Miami-Dade unveils new strategy to court Brazil

Miami-Dade’s economic development agency releases a white paper advocating a coordinated approach to take advantage of business opportunities with Brazil.

As Brazil’s prosperity and global profile have risen, it has become South Florida’s top trading partner, the source of its most freely spending visitors and increasingly a source of investment in the local economy.

Now Miami-Dade business and economic development leaders have crafted a strategy aimed at helping the community take advantage of the opportunities the growing South American giant offers.

The Beacon Council, Miami-Dade’s economic development agency, released a white paper this week that offers specific recommendations on how to strengthen the county’s business relationship with Brazil and in the process create more local jobs.

“Our China is to the south of us — and that’s Brazil. But Brazil is a very large country and we need to have a laser-focus strategy to make sure we are operating in the correct manner,’’ said Frank R. Nero, president and chief executive of the Beacon Council.
Already, Brazil-South Florida annual trade tops $13 billion, Brazilian visitors are spending more than $1 billion yearly in the county, Brazilians are leading the pack in purchases of luxury condos in the downtown Miami/Brickell area, and they have begun to invest in local businesses or establish U.S. outposts here.

And business and marketing opportunities are expected to increase as the 2014 World Cup and the 2016 Olympics — both hosted by Brazil — approach.

In introducing the white paper, Jack Lowell, chairman of the Beacon Council, said: “Miami-Dade County’s established relations with Brazil provide us with a significant advantage over most other countries and definitely over other areas of the United States. To maintain this advantage, Miami-Dade County must continue to develop and strengthen these relationships.’’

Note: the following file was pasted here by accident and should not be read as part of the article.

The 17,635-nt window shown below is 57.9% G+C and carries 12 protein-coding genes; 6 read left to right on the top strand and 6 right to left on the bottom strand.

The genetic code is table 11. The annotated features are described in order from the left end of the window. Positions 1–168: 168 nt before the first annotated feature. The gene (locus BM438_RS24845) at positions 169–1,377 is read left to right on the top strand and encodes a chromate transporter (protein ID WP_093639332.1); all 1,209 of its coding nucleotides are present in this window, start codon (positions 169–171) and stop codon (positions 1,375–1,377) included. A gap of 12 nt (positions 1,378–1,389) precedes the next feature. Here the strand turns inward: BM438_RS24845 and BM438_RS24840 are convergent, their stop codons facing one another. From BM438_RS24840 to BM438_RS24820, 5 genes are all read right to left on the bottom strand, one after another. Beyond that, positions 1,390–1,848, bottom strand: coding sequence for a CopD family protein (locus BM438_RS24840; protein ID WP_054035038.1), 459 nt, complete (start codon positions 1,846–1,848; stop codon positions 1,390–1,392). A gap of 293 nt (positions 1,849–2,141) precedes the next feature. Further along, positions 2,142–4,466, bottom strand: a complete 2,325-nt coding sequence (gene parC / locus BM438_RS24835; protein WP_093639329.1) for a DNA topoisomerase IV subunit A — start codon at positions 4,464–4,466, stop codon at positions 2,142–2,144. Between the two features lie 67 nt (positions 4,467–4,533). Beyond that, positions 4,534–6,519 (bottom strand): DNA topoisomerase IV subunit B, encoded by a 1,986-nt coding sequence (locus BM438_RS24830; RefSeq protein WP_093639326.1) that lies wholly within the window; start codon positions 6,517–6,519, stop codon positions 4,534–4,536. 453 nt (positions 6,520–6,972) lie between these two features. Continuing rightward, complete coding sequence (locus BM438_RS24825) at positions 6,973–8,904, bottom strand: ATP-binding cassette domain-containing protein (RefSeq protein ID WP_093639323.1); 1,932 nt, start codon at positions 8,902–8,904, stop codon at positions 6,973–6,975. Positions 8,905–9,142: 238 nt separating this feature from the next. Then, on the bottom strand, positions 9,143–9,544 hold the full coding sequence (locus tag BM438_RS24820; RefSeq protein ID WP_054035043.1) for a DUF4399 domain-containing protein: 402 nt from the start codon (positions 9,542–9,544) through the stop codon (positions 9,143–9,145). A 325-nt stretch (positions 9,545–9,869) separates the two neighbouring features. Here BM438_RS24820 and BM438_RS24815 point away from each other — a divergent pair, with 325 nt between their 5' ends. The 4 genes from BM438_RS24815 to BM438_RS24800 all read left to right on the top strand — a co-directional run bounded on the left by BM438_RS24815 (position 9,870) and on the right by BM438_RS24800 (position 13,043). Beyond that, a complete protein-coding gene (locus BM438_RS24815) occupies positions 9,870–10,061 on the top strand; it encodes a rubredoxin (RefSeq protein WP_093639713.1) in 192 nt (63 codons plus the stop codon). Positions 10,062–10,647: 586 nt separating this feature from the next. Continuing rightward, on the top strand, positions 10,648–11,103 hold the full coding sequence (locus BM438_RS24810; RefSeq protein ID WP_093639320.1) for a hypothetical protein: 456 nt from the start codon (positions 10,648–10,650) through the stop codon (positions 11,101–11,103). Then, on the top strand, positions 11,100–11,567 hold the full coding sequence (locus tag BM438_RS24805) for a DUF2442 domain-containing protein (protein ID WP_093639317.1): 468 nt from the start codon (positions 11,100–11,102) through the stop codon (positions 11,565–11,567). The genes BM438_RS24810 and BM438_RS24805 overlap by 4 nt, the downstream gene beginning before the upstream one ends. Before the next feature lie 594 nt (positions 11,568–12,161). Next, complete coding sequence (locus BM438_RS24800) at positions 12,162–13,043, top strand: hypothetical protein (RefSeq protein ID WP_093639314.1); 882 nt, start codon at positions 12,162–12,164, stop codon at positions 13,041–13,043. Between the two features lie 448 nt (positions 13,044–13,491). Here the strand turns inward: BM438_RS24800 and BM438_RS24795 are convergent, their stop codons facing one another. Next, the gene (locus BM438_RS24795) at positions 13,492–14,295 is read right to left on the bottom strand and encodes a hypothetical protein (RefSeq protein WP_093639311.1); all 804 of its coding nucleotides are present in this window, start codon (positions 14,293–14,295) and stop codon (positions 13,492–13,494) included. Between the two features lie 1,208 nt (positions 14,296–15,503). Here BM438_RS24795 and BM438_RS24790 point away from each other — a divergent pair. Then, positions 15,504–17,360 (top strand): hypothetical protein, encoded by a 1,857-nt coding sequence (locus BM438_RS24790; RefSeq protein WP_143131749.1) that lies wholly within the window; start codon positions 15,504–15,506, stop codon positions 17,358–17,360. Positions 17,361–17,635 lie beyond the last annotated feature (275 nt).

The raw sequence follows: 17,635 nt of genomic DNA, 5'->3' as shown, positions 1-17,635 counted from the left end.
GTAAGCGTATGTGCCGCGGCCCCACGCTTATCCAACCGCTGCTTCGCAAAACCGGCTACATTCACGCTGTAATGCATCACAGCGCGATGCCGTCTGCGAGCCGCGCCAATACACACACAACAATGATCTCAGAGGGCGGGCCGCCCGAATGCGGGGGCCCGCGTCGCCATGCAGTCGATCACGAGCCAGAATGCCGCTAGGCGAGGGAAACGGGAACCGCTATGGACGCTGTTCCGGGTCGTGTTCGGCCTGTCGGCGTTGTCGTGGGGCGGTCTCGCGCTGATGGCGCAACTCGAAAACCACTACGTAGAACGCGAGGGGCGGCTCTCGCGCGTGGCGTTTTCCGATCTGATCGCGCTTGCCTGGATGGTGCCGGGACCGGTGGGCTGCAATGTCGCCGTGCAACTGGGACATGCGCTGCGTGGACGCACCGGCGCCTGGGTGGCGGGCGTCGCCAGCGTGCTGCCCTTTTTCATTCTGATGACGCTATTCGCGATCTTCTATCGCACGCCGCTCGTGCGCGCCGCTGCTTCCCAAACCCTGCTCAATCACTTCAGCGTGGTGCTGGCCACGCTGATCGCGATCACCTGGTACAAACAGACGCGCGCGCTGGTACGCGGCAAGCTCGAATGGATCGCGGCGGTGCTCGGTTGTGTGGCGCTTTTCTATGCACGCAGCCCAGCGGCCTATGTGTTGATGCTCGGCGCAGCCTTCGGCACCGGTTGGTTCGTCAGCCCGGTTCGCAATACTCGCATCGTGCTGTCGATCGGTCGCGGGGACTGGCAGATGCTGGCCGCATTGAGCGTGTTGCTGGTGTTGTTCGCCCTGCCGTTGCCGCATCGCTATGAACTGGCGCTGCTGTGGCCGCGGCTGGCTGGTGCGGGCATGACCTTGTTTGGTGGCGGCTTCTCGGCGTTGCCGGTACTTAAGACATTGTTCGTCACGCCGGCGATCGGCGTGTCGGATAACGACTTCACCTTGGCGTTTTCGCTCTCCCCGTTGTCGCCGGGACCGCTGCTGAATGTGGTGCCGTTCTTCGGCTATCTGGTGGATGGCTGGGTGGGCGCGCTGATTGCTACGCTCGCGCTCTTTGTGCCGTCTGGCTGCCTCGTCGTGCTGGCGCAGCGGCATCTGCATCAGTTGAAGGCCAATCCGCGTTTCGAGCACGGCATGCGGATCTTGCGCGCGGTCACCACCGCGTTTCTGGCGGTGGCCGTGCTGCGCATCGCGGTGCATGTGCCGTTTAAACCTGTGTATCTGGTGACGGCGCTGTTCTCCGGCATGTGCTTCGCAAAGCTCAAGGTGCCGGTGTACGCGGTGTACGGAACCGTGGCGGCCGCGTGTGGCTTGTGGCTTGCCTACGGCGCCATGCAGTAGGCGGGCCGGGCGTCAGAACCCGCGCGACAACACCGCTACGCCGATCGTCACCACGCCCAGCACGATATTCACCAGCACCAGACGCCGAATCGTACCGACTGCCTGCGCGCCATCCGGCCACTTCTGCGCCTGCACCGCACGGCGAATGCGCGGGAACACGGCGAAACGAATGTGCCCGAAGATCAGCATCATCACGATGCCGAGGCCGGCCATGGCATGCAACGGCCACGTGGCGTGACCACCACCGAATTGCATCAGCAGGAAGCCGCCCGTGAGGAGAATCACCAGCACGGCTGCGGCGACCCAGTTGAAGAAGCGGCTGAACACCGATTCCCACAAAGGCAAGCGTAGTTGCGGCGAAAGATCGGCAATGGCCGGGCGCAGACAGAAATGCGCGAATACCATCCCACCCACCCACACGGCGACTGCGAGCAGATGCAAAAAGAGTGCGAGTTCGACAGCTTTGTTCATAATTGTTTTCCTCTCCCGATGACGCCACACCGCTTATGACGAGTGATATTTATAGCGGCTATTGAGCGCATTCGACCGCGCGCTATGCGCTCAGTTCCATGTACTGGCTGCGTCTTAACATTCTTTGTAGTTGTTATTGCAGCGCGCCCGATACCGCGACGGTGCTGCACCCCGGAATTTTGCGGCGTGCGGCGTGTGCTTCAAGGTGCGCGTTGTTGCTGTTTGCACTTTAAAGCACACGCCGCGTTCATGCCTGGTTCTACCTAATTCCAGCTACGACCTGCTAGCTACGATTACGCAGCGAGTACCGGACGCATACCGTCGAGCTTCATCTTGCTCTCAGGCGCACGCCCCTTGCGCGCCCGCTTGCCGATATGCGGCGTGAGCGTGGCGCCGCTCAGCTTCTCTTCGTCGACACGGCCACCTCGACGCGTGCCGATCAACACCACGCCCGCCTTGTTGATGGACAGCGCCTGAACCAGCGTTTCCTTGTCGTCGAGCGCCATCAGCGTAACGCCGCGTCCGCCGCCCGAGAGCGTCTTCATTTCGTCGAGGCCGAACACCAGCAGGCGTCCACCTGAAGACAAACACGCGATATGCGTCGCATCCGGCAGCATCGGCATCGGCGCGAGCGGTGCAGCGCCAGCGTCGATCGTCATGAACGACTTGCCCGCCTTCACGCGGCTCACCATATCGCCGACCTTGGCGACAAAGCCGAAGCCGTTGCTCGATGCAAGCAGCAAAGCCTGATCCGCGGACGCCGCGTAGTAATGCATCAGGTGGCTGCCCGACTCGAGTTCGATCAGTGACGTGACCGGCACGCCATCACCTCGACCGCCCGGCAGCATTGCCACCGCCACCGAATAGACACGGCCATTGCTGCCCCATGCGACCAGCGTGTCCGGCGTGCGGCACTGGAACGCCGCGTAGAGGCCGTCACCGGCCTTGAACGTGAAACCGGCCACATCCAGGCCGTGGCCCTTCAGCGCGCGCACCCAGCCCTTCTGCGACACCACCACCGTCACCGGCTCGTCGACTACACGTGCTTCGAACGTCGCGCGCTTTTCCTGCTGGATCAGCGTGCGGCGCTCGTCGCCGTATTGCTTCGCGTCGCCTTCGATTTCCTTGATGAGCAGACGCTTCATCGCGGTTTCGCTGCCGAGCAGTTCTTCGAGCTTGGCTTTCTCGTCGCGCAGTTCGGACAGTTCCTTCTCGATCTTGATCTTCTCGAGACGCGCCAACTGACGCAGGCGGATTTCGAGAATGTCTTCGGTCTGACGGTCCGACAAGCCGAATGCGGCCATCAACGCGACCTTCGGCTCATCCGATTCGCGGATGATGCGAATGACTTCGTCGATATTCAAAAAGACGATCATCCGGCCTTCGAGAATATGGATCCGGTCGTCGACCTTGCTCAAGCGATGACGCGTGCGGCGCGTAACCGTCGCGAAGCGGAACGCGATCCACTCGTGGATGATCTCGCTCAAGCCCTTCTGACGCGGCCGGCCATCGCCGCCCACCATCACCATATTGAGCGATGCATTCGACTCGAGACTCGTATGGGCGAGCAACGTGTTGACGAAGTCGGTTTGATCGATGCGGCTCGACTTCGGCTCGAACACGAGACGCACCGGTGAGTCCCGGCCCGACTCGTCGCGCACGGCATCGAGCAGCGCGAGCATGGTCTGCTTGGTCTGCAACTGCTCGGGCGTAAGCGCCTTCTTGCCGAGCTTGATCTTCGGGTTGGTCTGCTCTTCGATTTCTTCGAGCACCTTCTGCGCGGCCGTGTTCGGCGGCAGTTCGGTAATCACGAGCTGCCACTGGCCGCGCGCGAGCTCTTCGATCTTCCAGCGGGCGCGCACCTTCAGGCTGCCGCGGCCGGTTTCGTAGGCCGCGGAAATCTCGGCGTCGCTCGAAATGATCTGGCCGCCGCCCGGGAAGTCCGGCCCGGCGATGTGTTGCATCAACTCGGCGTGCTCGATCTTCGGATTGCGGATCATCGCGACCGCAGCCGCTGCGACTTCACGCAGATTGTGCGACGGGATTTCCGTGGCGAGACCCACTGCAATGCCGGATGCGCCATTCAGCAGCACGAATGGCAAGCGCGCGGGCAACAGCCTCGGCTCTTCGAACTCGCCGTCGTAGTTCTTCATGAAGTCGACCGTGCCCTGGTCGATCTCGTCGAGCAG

The recommendations include:

• Pushing for a visa-waiver program with Brazil similar to those the United States has with most European countries, Japan, Australia, New Zealand, and South Korea. Currently bills are pending in both the House and Senate to do away with visa requirements for Brazilian visitors.

Waiting time for a U.S. visa now ranges from 62 days in the Brazilian city of Recife to 142 days in the capital Brasilia.

Getting a visa waiver is a priority for the Beacon Council and is “probably the real game-changer,’’ said Nero, because it would not only boost tourism from Brazil but also make it easier for Brazilian executives to visit and potentially set up operations here.
“We plan to kick up our lobbying efforts,’’ said Nero.

• Organizing economic development missions to Brazil that target specific sub-markets and industry clusters because Brazil — the world’s seventh-largest economy — is too big to tackle as one unified market.

Enterprise Florida is planning an October trade mission to Sao Paulo, Brazil’s largest city. Gov. Rick Scott plans to participate. The Beacon Council, which will be part of that mission, also plans a side trip to Belo Horizonte to meet with economic development officials and companies.

• Collaborating with local, state and Brazilian business organizations in Miami-Dade County to maximize efforts to promote the business climate.

• Working with business organizations such as chambers of commerce and economic development agencies in Brazil.

• Participating in trade shows, such as the large life science fairs Hospitalar and FCE Pharma in Sao Paulo.

• Marketing Miami-Dade in Brazil through the “Miami: Where Worlds Meet’’ campaign — a joint effort of the county, American Airlines, the Greater Miami Convention and Visitors Bureau, the Downtown Development Authority, Miami International Airport, the Port of Miami, and Baptist Health South Florida.
The white paper was an outgrowth of a March meeting organized by the Beacon Council that brought together Brazil experts, local and Brazilian companies, the Brazilian Consulate in Miami and economic development agencies.
“This is the foundation for a multi-year strategic plan,’’ said Nero. “We want to seize the opportunities Brazil offers as much as possible through a coordinated approach because no one has the resources to do this alone.”


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